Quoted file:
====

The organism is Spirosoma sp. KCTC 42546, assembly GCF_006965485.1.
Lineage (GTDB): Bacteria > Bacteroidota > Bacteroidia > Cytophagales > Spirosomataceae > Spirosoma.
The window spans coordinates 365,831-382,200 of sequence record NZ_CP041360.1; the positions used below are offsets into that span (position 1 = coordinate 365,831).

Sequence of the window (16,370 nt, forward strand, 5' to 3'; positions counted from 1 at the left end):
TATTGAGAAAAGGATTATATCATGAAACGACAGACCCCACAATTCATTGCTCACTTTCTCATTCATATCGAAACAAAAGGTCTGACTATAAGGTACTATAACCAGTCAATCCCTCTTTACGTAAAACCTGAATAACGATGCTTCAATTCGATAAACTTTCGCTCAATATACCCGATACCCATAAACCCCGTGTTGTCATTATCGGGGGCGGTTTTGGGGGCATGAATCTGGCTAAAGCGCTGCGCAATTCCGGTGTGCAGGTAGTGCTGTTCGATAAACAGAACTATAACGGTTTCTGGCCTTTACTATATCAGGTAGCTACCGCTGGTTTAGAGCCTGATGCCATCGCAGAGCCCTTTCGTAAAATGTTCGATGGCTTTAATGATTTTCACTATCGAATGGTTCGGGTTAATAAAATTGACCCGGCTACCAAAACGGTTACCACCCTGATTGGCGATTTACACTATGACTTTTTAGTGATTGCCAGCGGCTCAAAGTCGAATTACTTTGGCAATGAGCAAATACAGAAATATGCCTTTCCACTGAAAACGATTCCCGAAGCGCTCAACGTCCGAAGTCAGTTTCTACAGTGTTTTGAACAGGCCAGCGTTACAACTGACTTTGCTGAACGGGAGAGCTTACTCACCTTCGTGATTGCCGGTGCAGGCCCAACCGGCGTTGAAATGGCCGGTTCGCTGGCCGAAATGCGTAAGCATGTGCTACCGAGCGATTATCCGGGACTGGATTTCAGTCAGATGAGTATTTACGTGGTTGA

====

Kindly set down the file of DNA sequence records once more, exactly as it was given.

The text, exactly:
The organism is Spirosoma sp. KCTC 42546, assembly GCF_006965485.1.
Lineage (GTDB): Bacteria > Bacteroidota > Bacteroidia > Cytophagales > Spirosomataceae > Spirosoma.
The window spans coordinates 365,831-382,200 of sequence record NZ_CP041360.1; the positions used below are offsets into that span (position 1 = coordinate 365,831).

Sequence of the window (16,370 nt, forward strand, 5' to 3'; positions counted from 1 at the left end):
TATTGAGAAAAGGATTATATCATGAAACGACAGACCCCACAATTCATTGCTCACTTTCTCATTCATATCGAAACAAAAGGTCTGACTATAAGGTACTATAACCAGTCAATCCCTCTTTACGTAAAACCTGAATAACGATGCTTCAATTCGATAAACTTTCGCTCAATATACCCGATACCCATAAACCCCGTGTTGTCATTATCGGGGGCGGTTTTGGGGGCATGAATCTGGCTAAAGCGCTGCGCAATTCCGGTGTGCAGGTAGTGCTGTTCGATAAACAGAACTATAACGGTTTCTGGCCTTTACTATATCAGGTAGCTACCGCTGGTTTAGAGCCTGATGCCATCGCAGAGCCCTTTCGTAAAATGTTCGATGGCTTTAATGATTTTCACTATCGAATGGTTCGGGTTAATAAAATTGACCCGGCTACCAAAACGGTTACCACCCTGATTGGCGATTTACACTATGACTTTTTAGTGATTGCCAGCGGCTCAAAGTCGAATTACTTTGGCAATGAGCAAATACAGAAATATGCCTTTCCACTGAAAACGATTCCCGAAGCGCTCAACGTCCGAAGTCAGTTTCTACAGTGTTTTGAACAGGCCAGCGTTACAACTGACTTTGCTGAACGGGAGAGCTTACTCACCTTCGTGATTGCCGGTGCAGGCCCAACCGGCGTTGAAATGGCCGGTTCGCTGGCCGAAATGCGTAAGCATGTGCTACCGAGCGATTATCCGGGACTGGATTTCAGTCAGATGAGTATTTACGTGGTTGA